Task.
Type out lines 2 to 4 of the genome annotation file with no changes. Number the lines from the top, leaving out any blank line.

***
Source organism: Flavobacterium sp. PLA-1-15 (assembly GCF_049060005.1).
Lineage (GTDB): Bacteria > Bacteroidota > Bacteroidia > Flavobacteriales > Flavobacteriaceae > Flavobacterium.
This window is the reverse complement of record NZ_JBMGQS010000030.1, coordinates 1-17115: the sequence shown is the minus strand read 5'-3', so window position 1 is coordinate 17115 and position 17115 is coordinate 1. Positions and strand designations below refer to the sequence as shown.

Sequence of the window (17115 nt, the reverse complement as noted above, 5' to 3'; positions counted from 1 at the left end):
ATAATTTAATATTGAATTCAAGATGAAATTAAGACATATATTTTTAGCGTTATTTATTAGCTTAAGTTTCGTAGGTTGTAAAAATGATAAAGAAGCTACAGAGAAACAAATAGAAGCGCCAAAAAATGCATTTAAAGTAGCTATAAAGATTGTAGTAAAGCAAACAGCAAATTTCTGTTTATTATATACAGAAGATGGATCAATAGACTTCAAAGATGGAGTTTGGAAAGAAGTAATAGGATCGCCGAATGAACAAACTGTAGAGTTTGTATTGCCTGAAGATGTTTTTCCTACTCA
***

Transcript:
Lineage (GTDB): Bacteria > Bacteroidota > Bacteroidia > Flavobacteriales > Flavobacteriaceae > Flavobacterium.
This window is the reverse complement of record NZ_JBMGQS010000030.1, coordinates 1-17115: the sequence shown is the minus strand read 5'-3', so window position 1 is coordinate 17115 and position 17115 is coordinate 1. Positions and strand designations below refer to the sequence as shown.

Sequence of the window (17115 nt, the reverse complement as noted above, 5' to 3'; positions counted from 1 at the left end):